He swore never to return to China...now he's a conservationist there
Updated 19:54, 16-Feb-2019
By Zhang Hao

Kyle Obermann broke his promise of never returning to China four years ago. Oddly, he never feels a day of regret about his decision. All the years he has stayed in China allow him to explore so much of what is unexpected, unseen and unknown about this country. He's seen so much more than any search engine or news media can deliver. In fact, it gradually shaped his career path of becoming an environmentalist in China.

During Obermann's first short stay in Beijing in 2013, he ended up with asthma, which took him almost a year to recover from. He blamed smog for the ordeal. When the six-week study ended, it also ended his aspiration to work as an expert of the China-U.S. relationship in the U.S. embassy. That was how the promise he broke later was set. 

"The asthma ruined my last year of running in college, and I told myself I will never go back to Beijing,"  Obermann told CGTN. 

A year later, enticed by the opportunity to study Chinese at Peking University, he broke his promise and returned to China – he hasn't left since.

Kyle Obermann poses for a photo on Mount Gongga, southwest China's Sichuan Province. /Photo by Kyle Obermann

Kyle Obermann poses for a photo on Mount Gongga, southwest China's Sichuan Province. /Photo by Kyle Obermann

His understanding of China and the country's environmental protection came solely from Western media and English search engines.

"If you google 'China environment,' the first page of images is all pollution," he said. 

"When we read the news from Western media, and we saw the pollution problems, then we assumed that the Chinese government was not supporting (environmental protection) and favoring economic development over environmental protection," he said.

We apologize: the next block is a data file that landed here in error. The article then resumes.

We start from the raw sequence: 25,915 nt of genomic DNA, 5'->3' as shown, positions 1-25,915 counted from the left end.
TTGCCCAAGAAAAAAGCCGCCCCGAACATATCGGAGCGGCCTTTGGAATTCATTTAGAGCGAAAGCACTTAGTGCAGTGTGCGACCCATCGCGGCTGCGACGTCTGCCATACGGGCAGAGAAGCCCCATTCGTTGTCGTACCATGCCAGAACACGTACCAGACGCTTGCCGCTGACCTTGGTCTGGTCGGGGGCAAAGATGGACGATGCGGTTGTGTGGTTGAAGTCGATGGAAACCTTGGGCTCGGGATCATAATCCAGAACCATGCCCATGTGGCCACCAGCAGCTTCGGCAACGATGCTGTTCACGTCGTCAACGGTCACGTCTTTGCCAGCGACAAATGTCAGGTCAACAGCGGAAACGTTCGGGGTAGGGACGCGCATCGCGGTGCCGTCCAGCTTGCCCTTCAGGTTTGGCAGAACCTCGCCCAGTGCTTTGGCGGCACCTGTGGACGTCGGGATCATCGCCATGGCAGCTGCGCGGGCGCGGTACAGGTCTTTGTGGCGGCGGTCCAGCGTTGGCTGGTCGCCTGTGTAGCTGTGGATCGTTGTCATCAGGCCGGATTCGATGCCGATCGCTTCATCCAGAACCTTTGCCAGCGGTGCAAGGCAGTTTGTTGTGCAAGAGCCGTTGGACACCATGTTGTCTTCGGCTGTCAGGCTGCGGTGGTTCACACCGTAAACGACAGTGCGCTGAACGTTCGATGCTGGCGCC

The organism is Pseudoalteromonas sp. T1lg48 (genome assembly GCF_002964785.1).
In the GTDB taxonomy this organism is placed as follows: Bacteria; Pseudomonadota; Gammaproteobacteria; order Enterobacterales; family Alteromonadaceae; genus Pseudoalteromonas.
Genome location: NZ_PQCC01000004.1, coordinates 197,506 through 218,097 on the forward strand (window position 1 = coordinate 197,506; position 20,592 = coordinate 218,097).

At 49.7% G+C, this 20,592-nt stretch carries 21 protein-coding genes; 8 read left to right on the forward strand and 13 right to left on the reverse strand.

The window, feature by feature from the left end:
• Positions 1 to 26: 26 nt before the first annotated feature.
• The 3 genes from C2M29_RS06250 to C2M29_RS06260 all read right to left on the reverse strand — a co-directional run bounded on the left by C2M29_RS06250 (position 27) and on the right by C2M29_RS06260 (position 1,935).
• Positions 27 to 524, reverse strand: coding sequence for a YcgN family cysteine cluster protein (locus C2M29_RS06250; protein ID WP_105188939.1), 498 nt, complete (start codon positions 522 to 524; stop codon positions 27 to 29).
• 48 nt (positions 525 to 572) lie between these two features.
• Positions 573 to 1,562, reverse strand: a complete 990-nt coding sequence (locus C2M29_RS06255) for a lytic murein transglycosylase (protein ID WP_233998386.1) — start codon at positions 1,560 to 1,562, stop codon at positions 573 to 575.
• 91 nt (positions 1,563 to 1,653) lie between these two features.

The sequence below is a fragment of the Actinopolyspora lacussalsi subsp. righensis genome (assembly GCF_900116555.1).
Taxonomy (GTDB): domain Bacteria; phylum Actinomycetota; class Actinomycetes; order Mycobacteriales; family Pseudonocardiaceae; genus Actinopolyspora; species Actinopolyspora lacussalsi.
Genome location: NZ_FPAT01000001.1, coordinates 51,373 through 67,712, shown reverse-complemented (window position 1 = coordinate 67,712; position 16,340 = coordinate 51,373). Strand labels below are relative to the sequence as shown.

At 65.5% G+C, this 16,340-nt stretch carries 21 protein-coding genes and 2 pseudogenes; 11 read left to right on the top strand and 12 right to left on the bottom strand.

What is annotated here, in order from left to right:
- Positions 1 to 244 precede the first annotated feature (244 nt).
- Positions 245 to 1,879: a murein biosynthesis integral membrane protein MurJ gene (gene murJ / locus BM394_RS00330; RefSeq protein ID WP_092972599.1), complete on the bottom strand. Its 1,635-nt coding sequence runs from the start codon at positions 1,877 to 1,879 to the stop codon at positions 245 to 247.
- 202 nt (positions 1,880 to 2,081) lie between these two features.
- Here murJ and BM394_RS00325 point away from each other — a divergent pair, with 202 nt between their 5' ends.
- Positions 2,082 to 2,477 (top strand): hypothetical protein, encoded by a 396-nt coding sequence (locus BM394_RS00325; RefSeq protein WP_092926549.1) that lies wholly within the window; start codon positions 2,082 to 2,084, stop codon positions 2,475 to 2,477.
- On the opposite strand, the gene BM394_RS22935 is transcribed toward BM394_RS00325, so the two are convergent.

However, after taking part in activities held by local environmental protection NGOs and seeing government officials consult with NGO researchers on tackling environmental issues, he found the Chinese government actively supports any idea that helps reduce pollution.

His preconceived ideas about China crumbled piece by piece as he dove deeper into the country. The trip to Mount Gongga in southwest China's Sichuan Province in 2015 became the first step in knocking open the door for a peek of unknown landscapes. 

Kyle Obermann takes part in an animal protection activity on Taihang mountains in north China's Shanxi Province. /Photo by Kyle Obermann

Kyle Obermann takes part in an animal protection activity on Taihang mountains in north China's Shanxi Province. /Photo by Kyle Obermann

"I also posted a lot of pictures on social media. All of the followers and friends couldn't believe that is China. They were so curious. I didn't even think it is China. This is so interesting," said Obermann. 

Compared to the landscape of east China, which has shaped much of the world's view of the country due to media exposure, west China looks quite different and remains a mystery, Obermann said. The Great Wall and Guilin are the first images to pop up when "China" is searched in Google. Not much information in English can be found when you try to look for places like Mount Yulong, in southwestern Yunnan Province.

Obermann described his hike on Mount Gongga as "virtually impossible," with no map to read and no visible trail to follow. The only way to get on the right track is to ask local villagers in Chinese. The area's lack of a map system also explains why many places in China are unfamiliar to outsiders unless they are physically present.

Obermann works as a photographer based in Chengdu, capital of Sichuan Province. His footprints have covered provinces like Yunnan, Sichuan and Qinghai. During his explorations, social media is used as his most effective tool to update followers across the world whenever he encounters unusual or breathtaking scenery. By sharing his experience and the landscape, he believes more attention and support will be drawn from the public, and environmental protection will be better understood. He calls this concept "explore to conserve."

Entering another year in China, Obermann shows no signs of leaving any time soon. Instead, he has big plans to create more powerful conservation work by connecting big companies, and their social responsibility, to conservation groups.

"That's a really ideal situation in 2019, hopefully I can work with all conservation groups in China," said Obermann.

(Top image taken by Kyle Obermann.)